The transition from floor wedges to in-ear monitors (IEMs) is a significant change, especially for musicians with a long history of using floor wedges. On the positive side, having your monitors in your ears means freedom of movement on stage, making for a more dynamic performance. In addition, the isolation from unwanted stage sound makes it easier to hear the monitor mix more clearly at lower, safer volume settings, according to an announcement from Sensaphonics.
In theory, that should mean that properly fitted in-ears will save your hearing. Yet we regularly hear about musicians whose hearing deteriorates due to overexposure to loud sound. Old-school rockers tend to think of this as an occupational hazard – and it is. But it’s also entirely preventable.
Dave Amato is living proof.
When REO Speedwagon decided to make the change to in-ears in the late ‘90s, it was a bumpy ride for Amato. While he loved the “freedom of movement and the comfort of Sensaphonics soft silicone IEMs,” he disliked the isolation of having both earpieces inserted. Like many musicians, the very isolation that makes IEMs so useful can create a sensation of “hearing inside my head,” which can make them feel disconnected from their bandmates and audience.
“This was over 20 years ago,” said Amato. “I got into the habit of always listening with one ear in, one ear out onstage, mostly so I could always hear my amp rig. In fact, I used to chop off the right earpiece since I never used it. I did that for years! But it was giving me tinnitus and making my hearing lopsided, especially with the drums blasting on my right side. I’m not going to lie; it was kind of scary.”
He conferred with Dr Michael Santucci of Sensaphonics, who made it clear that Amato’s “one in, one out” approach was a problem, not a solution. He explained that our hearing is designed to work in stereo, providing clarity and directional information from two ears working together.
Taking one earpiece out actually creates two hearing issues, putting both ears at risk. Most obviously, the open ear is exposed to uncontrolled sound levels on stage, putting it at risk of overexposure – especially on a loud stage. In addition, the other ear, with an isolating IEM inserted but working alone, now sounds softer. In fact, it takes an additional 6 dB of gain for that single earpiece to be perceived as loud as it sounds with both IEMs inserted. Which, ironically, causes the user to turn it up!
So removing one IEM actually puts both ears at increased risk.
“Dr Santucci made it very clear to me that I had to change and start wearing both earpieces if I wanted to save my hearing,” said Amato. “But fortunately, he had a new product that made that possible, the 3D Active Ambient. It changed my life.”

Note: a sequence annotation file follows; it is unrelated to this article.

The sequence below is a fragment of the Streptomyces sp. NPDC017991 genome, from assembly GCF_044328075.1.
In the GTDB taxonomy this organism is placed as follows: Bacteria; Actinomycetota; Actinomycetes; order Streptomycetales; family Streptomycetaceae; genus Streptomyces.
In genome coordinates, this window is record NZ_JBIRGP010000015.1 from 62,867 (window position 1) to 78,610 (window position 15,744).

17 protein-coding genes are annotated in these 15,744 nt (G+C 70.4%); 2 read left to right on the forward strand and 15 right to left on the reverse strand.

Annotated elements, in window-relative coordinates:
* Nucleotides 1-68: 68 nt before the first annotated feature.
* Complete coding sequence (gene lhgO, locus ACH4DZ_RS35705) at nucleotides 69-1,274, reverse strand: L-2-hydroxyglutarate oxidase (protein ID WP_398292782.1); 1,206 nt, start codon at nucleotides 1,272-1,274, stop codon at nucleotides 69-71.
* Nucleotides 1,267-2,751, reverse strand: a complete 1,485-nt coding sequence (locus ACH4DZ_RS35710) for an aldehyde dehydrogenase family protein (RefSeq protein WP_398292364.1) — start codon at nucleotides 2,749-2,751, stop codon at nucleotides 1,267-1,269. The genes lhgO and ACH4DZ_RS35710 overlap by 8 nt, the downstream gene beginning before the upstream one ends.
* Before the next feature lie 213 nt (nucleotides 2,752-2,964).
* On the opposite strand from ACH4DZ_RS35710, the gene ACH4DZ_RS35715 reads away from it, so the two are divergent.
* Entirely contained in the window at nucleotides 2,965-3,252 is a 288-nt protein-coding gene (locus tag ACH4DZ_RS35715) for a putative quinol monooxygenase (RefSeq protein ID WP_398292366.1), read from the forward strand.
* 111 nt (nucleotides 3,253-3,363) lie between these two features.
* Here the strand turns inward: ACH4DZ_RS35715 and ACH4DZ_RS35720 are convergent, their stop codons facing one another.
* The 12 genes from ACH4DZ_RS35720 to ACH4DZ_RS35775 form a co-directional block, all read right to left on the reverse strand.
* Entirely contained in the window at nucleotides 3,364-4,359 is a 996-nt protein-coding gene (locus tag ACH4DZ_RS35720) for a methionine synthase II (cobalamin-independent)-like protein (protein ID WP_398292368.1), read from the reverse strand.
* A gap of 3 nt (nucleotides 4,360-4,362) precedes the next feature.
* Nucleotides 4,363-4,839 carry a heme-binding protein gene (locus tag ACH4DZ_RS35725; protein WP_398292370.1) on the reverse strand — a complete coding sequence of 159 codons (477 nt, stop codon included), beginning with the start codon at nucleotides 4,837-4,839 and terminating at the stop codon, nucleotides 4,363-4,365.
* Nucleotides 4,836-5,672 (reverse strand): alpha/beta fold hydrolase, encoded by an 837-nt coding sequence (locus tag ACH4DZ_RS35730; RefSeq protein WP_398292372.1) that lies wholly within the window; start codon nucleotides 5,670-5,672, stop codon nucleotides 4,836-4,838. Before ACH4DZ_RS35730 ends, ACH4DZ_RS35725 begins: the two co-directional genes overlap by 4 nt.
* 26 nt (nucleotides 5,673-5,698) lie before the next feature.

The 3D Active Ambient system uses microphones embedded in the earpieces, allowing the artist to add stage ambience to their monitor mix – at their preferred level – with both isolating earpieces inserted.
“I actually first heard about them from Tom Gimble, who was the keyboard player for Aerosmith at the time,” Amato said. “He said Steven Tyler had them and just loved them. So when Michael suggested I try them, I was ready. And once I did, I was all in. And I haven’t looked back.”
When REO Speedwagon hit the road post-Covid, Amato made an appointment for a hearing test at Sensaphonics when the band played Chicago.
“I always try to stop in when we’re in town, but this was my first test since 2018. I didn’t know what to expect,” Amato said. “Afterwards, Dr Santucci looked at me and said, ‘Dave, it’s absolutely unchanged from three years ago. The audiograms basically match.’ That means I’m living proof you can rock hard without hurting your hearing. I give Dr Santucci and Sensaphonics full credit for that.”
REO Speedwagon continues to tour, and the entire band and crew are fully vaccinated. “I don’t judge others, but this is what works for us,” said Amato. “We had a couple crew guys get Covid on our second leg this summer, so we’re pretty strict. No backstage visits, which we miss. But now we get to play real gigs, and that’s what it takes to keep this traveling circus on the road. The Speedwagon rolls on!”
For more information on Sensaphonics and the 3DME Custom Tour IEM System with Active Ambient technology, please visit: https://www.sensaphonics.com/products/3dme-custom-tour-iem-system.